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int?  test;
try
{
    test = (int?) Int32.Parse ("7");
} catch {}

if (test == null)
     Console.WriteLine("test is null!");
else
     Console.WriteLine("test = {0}", test);

I am have some code that does something VERY similar to this, same idea really... Creating a variable, trying to initialize it, then test to see if the initialization was a success.

Visual Studios is giving me an error saying " Use of unassigned local variable 'test' ", which is kind of annoying, this is easily fixed by setting the first line to:

int?  test = null;

but I am curious what the difference between the two lines are, because the compiler really seems to care. And to the best of my knowledge, the two lines do the same thing.

share|improve this question
3  
OT, but FWIW... you might want to look into TryParse() – Shog9 May 7 '09 at 19:43
    
I'm not actually using this code, this is just a scenario that i seem to run into every once in a while. – Meiscooldude May 7 '09 at 20:01
up vote 5 down vote accepted

The problem is the catch block. The compiler must assume the Int32.Parse code can throw and hence hit your catch block. In the case that happens the Int32.Parse line does not complete and hence test is never assigned a value. That means the "if" line is attempting to use an uninitialized value.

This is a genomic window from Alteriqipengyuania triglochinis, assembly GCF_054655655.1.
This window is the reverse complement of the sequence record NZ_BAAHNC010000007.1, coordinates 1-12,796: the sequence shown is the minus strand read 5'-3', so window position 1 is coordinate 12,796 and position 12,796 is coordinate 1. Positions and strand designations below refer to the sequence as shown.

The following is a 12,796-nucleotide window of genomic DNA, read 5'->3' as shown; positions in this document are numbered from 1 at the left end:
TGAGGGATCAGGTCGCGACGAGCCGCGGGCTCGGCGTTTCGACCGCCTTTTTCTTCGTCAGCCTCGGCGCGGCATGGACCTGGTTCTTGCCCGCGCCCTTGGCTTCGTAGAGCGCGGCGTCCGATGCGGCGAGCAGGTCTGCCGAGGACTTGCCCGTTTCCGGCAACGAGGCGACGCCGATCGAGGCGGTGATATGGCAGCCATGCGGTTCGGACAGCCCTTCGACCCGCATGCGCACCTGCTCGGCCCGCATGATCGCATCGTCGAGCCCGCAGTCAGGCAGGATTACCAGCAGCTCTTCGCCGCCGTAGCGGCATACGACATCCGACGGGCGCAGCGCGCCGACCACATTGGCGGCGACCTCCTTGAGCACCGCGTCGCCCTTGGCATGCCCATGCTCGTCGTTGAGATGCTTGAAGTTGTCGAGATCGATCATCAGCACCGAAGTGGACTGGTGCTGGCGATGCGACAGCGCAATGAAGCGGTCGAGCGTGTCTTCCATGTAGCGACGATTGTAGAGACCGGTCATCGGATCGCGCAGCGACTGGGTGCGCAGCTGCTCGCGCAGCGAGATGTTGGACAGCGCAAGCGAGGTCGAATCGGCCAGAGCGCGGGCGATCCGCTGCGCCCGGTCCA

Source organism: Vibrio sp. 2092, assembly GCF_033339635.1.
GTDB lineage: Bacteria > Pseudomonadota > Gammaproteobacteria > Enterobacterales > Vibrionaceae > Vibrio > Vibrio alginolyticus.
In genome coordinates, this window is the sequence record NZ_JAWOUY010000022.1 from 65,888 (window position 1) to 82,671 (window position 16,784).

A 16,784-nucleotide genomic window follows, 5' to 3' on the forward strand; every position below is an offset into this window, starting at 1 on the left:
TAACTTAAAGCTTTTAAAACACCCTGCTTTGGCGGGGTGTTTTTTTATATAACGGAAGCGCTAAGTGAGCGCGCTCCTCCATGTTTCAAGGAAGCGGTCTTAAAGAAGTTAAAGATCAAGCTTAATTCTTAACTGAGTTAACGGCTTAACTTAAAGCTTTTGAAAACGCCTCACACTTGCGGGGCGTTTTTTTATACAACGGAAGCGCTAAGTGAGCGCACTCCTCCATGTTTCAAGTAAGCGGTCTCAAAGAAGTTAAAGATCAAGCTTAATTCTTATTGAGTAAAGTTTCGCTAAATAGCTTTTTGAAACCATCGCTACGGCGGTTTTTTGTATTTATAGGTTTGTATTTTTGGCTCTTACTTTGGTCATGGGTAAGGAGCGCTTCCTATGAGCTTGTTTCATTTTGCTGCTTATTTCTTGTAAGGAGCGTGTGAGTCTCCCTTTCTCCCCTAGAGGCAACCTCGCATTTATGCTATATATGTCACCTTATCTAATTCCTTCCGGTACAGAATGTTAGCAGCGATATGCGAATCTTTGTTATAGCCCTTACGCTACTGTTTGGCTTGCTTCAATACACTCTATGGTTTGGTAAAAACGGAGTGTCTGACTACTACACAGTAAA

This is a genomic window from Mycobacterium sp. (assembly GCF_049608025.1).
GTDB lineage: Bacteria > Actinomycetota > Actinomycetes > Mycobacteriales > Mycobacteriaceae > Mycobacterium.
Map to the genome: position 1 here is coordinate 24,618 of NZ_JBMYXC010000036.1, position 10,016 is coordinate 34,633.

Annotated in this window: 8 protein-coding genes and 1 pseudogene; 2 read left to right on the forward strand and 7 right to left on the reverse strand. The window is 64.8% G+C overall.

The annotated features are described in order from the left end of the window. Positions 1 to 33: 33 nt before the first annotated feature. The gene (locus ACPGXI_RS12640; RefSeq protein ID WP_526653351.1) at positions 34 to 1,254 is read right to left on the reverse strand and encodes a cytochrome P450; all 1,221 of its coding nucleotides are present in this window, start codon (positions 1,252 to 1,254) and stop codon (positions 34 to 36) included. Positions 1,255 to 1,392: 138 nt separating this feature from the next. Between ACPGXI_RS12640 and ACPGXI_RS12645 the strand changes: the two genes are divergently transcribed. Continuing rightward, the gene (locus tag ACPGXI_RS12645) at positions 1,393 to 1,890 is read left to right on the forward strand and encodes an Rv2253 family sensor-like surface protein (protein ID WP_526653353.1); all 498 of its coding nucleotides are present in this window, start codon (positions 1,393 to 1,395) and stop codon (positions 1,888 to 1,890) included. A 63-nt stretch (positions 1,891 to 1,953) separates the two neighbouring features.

You can fix this by

  1. Assigning test a value in the catch block
  2. Initializing it to null at the start of the method
share|improve this answer

you're confusing the difference between what is a variable declaration and what is variable initialization

int?  test;

simply states that you have a variable named test that is a nullable int

but

int?  test = null;

states that you have a variable named test that is a nullable int and its value is null

In VB there is no distinction, but in c# there is a difference. That's why the compiler is complaining, because if something fails in your try block then your test variable would never have been initialized.

share|improve this answer

This is an error that always occurs for locally defined variables (inside a method or property as opposed to directly within the class). Although the fact remains that the compiler need not generate this error in order to work, it does it specifically for the purpose of helping you identify potentialy unexpected results in the case of not always assigning your variables. (Someone correct me if I'm wrong, but at least some previous versions of the C# compiler didn't check for unassigned variables in some/all cases.)

Equivalently (instead of assigning test = null in the declaration), you could eliminate the error by assining test = null in the catch block, since this would mean that whatever path the code takes, the variable test gets assigned. However, I think the resolution that you have stated (assigning to null in the declaration) is the correct one - you'll see it very often in C# code that brances a lot (via try-catch statements, if statements, or whatever else) - and to be honest it's only helping you to realise to what and when you are assigning your variables, even though it may seem like a minor irritance.

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3